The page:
Benefits of Fire Hydrant Systems
For fire authorities to properly respond to a fire emergency, having access to the proper fire extinguishing equipment is essential. When a fire brigade responds to an emergency often there is a need for access to fire hydrant systems.
The fire hydrant systems are access points that allow fire authorities to connect hoses and quickly disperse large amounts of water to extinguish flames. Australian Standards require certain types of buildings to have access to a fire hydrant within a certain distance.
- Available water supply and storage – this can be from street main water pipes, a static water tank or a dam. There should be some form of automatic replenishment of any water that is used, evaporates or leaks. Consider the capacity of the water supply and whether it would be adequate to address a large fire.
- Valves and connecting pipes – the pipes and valves should allow water to flow from the water reservoir to the hydrant area without restrictions. The size of the pipes and valves should be determined based on the water supply requirements and a hydraulic analysis along with Australian Standards guidelines from AS2419.
- Fire Brigade Booster – this assembly will allow a quick and easy connection for the fire brigade equipment to pump additional water into the hydrant. In normal installations the booster is located in a cabinet and notes any pressure specifications in accordance with the fire hydrant system.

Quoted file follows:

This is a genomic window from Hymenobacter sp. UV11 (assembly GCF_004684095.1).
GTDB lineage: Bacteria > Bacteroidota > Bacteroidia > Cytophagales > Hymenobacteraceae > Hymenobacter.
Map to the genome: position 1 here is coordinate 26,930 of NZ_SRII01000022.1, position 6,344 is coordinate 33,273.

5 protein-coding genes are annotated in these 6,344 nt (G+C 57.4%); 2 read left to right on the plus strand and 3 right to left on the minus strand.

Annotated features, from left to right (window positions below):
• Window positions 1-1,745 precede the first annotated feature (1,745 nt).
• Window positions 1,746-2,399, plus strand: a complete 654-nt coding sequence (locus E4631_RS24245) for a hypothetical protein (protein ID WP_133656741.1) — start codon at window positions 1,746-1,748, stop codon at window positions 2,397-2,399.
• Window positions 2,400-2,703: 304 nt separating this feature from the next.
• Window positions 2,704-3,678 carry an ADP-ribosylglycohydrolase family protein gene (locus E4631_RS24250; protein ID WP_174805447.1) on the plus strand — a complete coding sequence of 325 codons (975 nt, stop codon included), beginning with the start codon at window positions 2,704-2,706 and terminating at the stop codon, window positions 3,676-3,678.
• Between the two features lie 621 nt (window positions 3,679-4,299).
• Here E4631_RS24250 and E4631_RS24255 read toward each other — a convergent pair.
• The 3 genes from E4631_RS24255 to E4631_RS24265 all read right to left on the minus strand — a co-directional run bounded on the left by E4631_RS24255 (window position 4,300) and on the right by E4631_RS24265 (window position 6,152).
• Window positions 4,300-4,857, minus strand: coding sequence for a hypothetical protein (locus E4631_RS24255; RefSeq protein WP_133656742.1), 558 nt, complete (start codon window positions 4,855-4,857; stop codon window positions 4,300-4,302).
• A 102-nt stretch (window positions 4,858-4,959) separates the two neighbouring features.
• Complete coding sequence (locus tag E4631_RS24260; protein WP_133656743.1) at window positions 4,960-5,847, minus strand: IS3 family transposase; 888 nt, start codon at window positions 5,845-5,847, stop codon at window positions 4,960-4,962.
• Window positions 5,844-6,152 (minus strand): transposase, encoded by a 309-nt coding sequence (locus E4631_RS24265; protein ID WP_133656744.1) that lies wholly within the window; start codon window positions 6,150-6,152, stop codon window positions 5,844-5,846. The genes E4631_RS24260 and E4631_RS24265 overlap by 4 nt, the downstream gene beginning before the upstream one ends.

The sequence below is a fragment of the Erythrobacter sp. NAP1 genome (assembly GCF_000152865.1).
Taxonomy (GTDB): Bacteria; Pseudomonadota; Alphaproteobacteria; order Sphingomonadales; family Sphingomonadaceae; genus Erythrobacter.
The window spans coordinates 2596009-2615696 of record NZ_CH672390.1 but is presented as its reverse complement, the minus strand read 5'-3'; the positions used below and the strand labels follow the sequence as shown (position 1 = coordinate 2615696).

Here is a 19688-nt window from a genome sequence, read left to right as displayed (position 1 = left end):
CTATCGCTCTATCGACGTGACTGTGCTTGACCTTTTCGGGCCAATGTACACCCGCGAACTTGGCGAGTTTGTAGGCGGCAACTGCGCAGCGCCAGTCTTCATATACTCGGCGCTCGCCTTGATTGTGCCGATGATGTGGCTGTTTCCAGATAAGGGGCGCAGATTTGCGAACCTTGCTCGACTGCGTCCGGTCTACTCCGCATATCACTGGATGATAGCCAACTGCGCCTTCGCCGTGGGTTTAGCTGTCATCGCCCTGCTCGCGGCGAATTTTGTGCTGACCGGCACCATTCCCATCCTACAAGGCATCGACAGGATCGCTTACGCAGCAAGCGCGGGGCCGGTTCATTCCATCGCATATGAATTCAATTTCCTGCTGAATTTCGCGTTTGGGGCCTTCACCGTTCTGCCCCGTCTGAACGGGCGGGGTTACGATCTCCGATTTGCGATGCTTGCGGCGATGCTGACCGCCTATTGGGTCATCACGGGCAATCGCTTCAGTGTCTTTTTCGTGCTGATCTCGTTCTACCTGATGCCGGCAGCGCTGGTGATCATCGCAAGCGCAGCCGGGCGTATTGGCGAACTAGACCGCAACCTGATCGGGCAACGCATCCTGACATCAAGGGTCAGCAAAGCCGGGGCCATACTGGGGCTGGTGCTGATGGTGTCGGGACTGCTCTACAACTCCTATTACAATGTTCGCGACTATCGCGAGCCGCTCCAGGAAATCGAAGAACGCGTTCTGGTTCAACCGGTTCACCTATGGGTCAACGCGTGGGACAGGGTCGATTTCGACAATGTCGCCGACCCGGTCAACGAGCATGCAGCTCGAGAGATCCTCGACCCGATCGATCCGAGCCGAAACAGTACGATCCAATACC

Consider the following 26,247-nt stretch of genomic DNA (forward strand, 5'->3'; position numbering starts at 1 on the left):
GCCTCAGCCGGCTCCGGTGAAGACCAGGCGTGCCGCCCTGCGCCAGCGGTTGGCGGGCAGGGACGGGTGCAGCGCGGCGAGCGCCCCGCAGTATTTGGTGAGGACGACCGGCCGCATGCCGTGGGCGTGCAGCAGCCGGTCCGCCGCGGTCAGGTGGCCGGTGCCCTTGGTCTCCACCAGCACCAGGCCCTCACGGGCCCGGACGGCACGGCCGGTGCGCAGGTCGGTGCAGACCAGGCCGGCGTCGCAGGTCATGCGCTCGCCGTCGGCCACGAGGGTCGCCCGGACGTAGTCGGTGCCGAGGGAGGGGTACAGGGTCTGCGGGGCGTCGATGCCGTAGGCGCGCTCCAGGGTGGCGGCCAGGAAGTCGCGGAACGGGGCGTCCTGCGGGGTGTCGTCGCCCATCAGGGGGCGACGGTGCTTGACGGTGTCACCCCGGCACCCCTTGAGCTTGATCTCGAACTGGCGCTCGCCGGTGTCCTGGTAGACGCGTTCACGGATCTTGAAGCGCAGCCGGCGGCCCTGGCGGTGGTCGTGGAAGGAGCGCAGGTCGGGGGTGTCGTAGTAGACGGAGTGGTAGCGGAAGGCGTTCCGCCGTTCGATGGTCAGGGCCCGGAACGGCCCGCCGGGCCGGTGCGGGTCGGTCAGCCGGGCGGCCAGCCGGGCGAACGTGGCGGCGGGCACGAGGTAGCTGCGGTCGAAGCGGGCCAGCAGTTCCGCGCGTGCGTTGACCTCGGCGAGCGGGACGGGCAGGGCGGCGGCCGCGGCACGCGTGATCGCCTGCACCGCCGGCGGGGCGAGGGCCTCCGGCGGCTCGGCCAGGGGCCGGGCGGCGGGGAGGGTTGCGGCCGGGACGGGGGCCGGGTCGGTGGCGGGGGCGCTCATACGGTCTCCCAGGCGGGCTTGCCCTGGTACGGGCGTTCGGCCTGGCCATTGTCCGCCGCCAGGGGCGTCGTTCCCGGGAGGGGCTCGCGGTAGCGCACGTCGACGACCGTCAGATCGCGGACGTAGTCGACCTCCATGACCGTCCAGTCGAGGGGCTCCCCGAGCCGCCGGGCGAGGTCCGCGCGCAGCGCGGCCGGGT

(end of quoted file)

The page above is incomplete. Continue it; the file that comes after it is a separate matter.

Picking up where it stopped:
- Booster Pumpset – this piece of equipment can be used where there are hydraulic limitations and additional pressure is needed to deliver adequate water supply. The pumpset can be an electric motor or a diesel engine, depending on the requirements for the location.
- Hydrant – this is the part of the system that connects fire hoses to the water supply and has a valve to turn the water on or off when needed. The location of the hydrants should be determined based on Australian Standard AS2419, which will specify easily accessible locations to attack any fires quickly.
- Fire Hose – depending on the building design and hydrant accessibility, there could be some situations that require a layflat fire hose to be placed near the hydrant. This will allow quick connectivity and extended reach if needed for a fire emergency.
- Block Plan – located in the booster cabinet, pump room and fire control room should be a block plan diagram that clearly illustrates the locations of fire hydrants, water supplies, and other equipment along with capacities where applicable. Other key information such as year of installation, contractor names and other items are also included in the block plan.
To make sure your fire hydrant system is adequately installed and working properly, contact Fire Safe Services. A periodic check of the fire safety equipment is always a good plan, and using the knowledgeable professionals from Fire Safe Services can save you time and money.